The trail dips again and then heads back up and back to the prairie. There are two places where you have to climb up some steps that take you over the fence, it’s not too hard but just be aware for older folks and younger kids. As you follow the arrows back through the meadow you’ll connect with the first part of the trail that takes you back to your car.

      

We did this hike during a very dry time so the creek was non existent and the grass was dry and poky. There was also a lot of smoke from the surrounding wildfires. It was still a nice hike but we’re excited to come back when the wildflowers are blooming and things are a bit more alive.

       

It’s a great place to birdwatch- we saw savannah sparrows, western kingbirds, barn swallows, as well as the birds mentioned above and much more. We also saw a few deer and lots of cows on the drive in!

      

Distance: 2.5 miles (easy)

Elevation: 150 feet (easy)

Pet Friendly: Dogs are not allowed in Zumwalt Prairie.

Good For: All ages

Bathrooms: None

Parking Fee: None

Seasons: All

Popular: No

Warnings: None

Iwetemlaykin State Heritage Site (Summer)

Directions: Drive I-84 east to La Grande, go north on Highway 82 and follow it into the town of Joseph. Once in Joseph follow Main St. through to the south end of town where the road curves and turns into 8th St. The Park is on the right.

We took a little trip out to Eastern Oregon and this was our first stop. We did an evening hike which was great for wildlife viewing.

From the small parking area head up the dirt path that has a few longer switchbacks and takes you to the top of a small hill. You get views down into a meadow and the Wallowa Mountains off in the distance. The trail soon heads back downhill and follows along the meadow and Silver Lake Ditch, we saw a few deer here which was great. There were many birds in the trees along the trail as well.

      

Soon you’ll come to a split in the trail, we went right towards Knight’s Pond that you can walk around. We also took the trail to the left of the pond and walked along a offshoot of the Wallowa River. Both the pond and the stream are very pretty, there are a couple small bridges over both.

      

From here we wondered around a little bit and then headed out the way we came in. This whole area is very scenic with the mountains, pond, and stream. Add in the deer and how quiet it was and we were very happy we decided to check this place out.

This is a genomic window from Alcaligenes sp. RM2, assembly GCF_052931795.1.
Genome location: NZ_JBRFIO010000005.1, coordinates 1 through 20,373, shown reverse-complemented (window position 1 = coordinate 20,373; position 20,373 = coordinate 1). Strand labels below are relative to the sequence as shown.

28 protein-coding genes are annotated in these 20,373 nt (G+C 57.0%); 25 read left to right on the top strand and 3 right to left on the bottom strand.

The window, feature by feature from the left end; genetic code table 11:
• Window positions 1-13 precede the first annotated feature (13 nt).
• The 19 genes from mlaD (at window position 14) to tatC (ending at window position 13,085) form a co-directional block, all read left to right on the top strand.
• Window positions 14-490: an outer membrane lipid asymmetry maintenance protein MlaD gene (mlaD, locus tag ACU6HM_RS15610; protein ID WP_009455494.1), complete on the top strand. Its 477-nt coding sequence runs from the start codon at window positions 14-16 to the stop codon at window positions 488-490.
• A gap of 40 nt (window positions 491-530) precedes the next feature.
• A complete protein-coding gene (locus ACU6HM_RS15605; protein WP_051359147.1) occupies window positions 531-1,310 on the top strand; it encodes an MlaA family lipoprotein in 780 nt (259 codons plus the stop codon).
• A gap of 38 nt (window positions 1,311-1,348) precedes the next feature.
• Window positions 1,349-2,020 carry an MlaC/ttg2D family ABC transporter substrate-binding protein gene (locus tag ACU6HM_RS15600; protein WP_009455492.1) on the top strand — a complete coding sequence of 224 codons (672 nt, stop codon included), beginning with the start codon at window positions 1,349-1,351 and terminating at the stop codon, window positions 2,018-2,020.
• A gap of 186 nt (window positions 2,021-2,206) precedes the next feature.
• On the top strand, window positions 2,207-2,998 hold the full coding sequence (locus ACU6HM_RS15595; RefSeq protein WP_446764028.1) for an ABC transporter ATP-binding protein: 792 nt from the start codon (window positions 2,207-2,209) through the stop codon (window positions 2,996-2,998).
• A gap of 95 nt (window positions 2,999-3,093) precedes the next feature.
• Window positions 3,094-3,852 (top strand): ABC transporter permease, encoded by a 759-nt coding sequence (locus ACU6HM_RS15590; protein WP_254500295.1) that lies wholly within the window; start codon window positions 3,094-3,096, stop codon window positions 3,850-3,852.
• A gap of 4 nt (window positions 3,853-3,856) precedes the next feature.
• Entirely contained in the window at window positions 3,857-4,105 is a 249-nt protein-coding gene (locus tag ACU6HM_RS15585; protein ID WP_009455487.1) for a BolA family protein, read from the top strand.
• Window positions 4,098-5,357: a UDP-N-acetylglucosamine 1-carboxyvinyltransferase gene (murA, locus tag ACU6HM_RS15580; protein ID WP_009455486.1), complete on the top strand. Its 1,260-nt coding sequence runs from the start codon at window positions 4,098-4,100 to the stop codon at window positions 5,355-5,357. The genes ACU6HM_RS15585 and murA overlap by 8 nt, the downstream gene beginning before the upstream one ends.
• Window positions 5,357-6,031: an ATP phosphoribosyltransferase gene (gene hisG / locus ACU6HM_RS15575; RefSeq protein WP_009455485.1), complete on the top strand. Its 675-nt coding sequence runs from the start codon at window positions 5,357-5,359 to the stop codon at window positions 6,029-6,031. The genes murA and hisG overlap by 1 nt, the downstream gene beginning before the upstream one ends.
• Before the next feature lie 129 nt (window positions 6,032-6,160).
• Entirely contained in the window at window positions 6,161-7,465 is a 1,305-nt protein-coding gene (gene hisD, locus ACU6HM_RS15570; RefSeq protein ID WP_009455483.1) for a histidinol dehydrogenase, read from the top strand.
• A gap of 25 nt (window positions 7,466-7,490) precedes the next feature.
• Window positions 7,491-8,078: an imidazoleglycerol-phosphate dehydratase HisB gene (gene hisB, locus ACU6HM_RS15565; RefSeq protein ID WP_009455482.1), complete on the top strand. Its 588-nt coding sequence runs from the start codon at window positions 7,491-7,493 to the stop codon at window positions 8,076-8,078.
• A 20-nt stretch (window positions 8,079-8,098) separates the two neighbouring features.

Make sure to stop and read some of the informational signs to learn about the history of this beautiful area!

We were here during some pretty intense wildfire smoke and can’t wait to come back when it’s clear out, to get even better views of the Wallowa Mountains. The smoke did make for a pretty great sunset though!

Distance: 2 miles (easy)

Elevation: 80 feet (easy)

Pet Friendly: Yes

Good For: All ages

Bathrooms: Yes at the parking area

Parking Fee: None

Seasons: All

Popular: Can be on nice weekends. Seems to be quiet on weekdays.

Warnings: People have seen bears in the area.

Conboy Lake National Wildlife Refuge (Summer)

Directions: Take I-84 east to Hood River and cross the bridge into Washington ($1 toll). Turn left onto SR-14 and follow this road until you take a right onto 141A to Trout Lake. In Trout Lake, turn right onto Trout Creek Rd, this turns into Trout Lake Highway. You’ll see signs for Conboy Lake Refuge, follow them in and back to the parking area.

From the parking area get on the trail by the informational sign and follow it through the tall grass. We were here on a very hot day and even though it was early morning it was still a very toasty walk through this area. Soon you’ll come to a side trail that takes you off to the right to the Whitcomb-Cole Hewn Log House. This short side trip is worth it, as you can go into the old pioneer log home built in 1891. Look for small lizards in this area near the base of the house.

      

      

Back on the main trail you will start to see many birds flying around the area especially on the wires above and near the bird boxes. A few that we saw were tree and cliff swallows, red-winged blackbirds, and robins. We were also able to see a deer out in the field. After following this trail for a bit you will come to a split in the trail, go right and head towards the tree line.

      

Once in the trees you’ll get a nice respite from the heat and start to see different types of birds such as flickers and harry woodpeckers, we also saw a few different types of squirrels and a skunk. The trail is lined with pine trees and low shrubs as you eventually make your way to a viewpoint. The wooden platform overlooks a large grassy meadow and gives you a really nice view of Mt. Adams.

      

Once you’re done at the viewpoint continue on the trail, making sure you are following the signs that take you back to the parking area. The trail gets a little harder to follow once you get to where you can see the refuge office. Just pick up any of the narrow trails that head towards the office and you’ll be fine.

      

We were hoping to see the sandhill cranes that frequent this area but it wasn’t the best time of year for it. Parts of this hike are a little boring but we mostly think that was due to the time of year as well. We plan on coming back in fall or spring to see what wildlife we can see.

 

Distance: 2.5 miles (easy)

Elevation: 50 feet (easy)

Pet Friendly: No, dogs are not allowed on the refuge.

Good For: All ages

Bathrooms: Yes

Parking Fee: None

Seasons: All

Popular: No

Warnings: None